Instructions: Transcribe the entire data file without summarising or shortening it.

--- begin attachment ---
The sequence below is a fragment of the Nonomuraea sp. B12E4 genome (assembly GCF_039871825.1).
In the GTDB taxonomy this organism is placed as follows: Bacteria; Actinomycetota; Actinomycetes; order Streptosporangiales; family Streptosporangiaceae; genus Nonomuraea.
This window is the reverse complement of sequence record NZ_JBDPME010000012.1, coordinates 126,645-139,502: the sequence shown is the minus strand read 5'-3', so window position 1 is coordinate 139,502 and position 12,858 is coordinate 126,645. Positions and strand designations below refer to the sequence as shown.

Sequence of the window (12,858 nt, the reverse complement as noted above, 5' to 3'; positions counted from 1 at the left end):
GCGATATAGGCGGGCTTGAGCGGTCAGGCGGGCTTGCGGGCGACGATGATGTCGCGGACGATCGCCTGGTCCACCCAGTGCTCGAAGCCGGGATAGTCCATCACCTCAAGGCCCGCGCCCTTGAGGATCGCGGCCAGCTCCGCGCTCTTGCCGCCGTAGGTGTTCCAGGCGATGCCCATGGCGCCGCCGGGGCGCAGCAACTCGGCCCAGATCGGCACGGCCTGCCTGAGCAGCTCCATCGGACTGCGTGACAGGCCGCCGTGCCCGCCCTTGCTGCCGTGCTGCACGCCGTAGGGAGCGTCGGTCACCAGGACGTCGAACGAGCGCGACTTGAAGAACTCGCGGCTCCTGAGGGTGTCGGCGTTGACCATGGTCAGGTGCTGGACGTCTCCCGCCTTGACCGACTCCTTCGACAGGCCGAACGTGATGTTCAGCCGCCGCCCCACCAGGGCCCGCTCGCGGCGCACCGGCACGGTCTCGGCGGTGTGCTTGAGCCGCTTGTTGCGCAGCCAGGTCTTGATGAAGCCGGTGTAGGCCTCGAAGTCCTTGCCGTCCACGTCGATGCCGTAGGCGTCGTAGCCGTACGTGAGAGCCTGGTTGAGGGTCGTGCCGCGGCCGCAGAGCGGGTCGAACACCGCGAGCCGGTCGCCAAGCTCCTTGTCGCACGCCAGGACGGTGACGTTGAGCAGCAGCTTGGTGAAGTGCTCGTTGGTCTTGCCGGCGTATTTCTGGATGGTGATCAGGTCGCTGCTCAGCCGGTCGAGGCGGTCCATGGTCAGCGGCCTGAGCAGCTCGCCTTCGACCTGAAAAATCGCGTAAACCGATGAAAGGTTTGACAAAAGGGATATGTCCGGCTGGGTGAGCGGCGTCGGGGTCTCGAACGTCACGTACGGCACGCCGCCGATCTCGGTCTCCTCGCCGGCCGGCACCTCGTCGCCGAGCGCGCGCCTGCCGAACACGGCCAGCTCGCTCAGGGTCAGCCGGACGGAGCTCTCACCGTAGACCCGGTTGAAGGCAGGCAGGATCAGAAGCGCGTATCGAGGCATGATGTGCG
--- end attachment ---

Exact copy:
The sequence below is a fragment of the Nonomuraea sp. B12E4 genome (assembly GCF_039871825.1).
In the GTDB taxonomy this organism is placed as follows: Bacteria; Actinomycetota; Actinomycetes; order Streptosporangiales; family Streptosporangiaceae; genus Nonomuraea.
This window is the reverse complement of sequence record NZ_JBDPME010000012.1, coordinates 126,645-139,502: the sequence shown is the minus strand read 5'-3', so window position 1 is coordinate 139,502 and position 12,858 is coordinate 126,645. Positions and strand designations below refer to the sequence as shown.

Sequence of the window (12,858 nt, the reverse complement as noted above, 5' to 3'; positions counted from 1 at the left end):
GCGATATAGGCGGGCTTGAGCGGTCAGGCGGGCTTGCGGGCGACGATGATGTCGCGGACGATCGCCTGGTCCACCCAGTGCTCGAAGCCGGGATAGTCCATCACCTCAAGGCCCGCGCCCTTGAGGATCGCGGCCAGCTCCGCGCTCTTGCCGCCGTAGGTGTTCCAGGCGATGCCCATGGCGCCGCCGGGGCGCAGCAACTCGGCCCAGATCGGCACGGCCTGCCTGAGCAGCTCCATCGGACTGCGTGACAGGCCGCCGTGCCCGCCCTTGCTGCCGTGCTGCACGCCGTAGGGAGCGTCGGTCACCAGGACGTCGAACGAGCGCGACTTGAAGAACTCGCGGCTCCTGAGGGTGTCGGCGTTGACCATGGTCAGGTGCTGGACGTCTCCCGCCTTGACCGACTCCTTCGACAGGCCGAACGTGATGTTCAGCCGCCGCCCCACCAGGGCCCGCTCGCGGCGCACCGGCACGGTCTCGGCGGTGTGCTTGAGCCGCTTGTTGCGCAGCCAGGTCTTGATGAAGCCGGTGTAGGCCTCGAAGTCCTTGCCGTCCACGTCGATGCCGTAGGCGTCGTAGCCGTACGTGAGAGCCTGGTTGAGGGTCGTGCCGCGGCCGCAGAGCGGGTCGAACACCGCGAGCCGGTCGCCAAGCTCCTTGTCGCACGCCAGGACGGTGACGTTGAGCAGCAGCTTGGTGAAGTGCTCGTTGGTCTTGCCGGCGTATTTCTGGATGGTGATCAGGTCGCTGCTCAGCCGGTCGAGGCGGTCCATGGTCAGCGGCCTGAGCAGCTCGCCTTCGACCTGAAAAATCGCGTAAACCGATGAAAGGTTTGACAAAAGGGATATGTCCGGCTGGGTGAGCGGCGTCGGGGTCTCGAACGTCACGTACGGCACGCCGCCGATCTCGGTCTCCTCGCCGGCCGGCACCTCGTCGCCGAGCGCGCGCCTGCCGAACACGGCCAGCTCGCTCAGGGTCAGCCGGACGGAGCTCTCACCGTAGACCCGGTTGAAGGCAGGCAGGATCAGAAGCGCGTATCGAGGCATGATGTGCG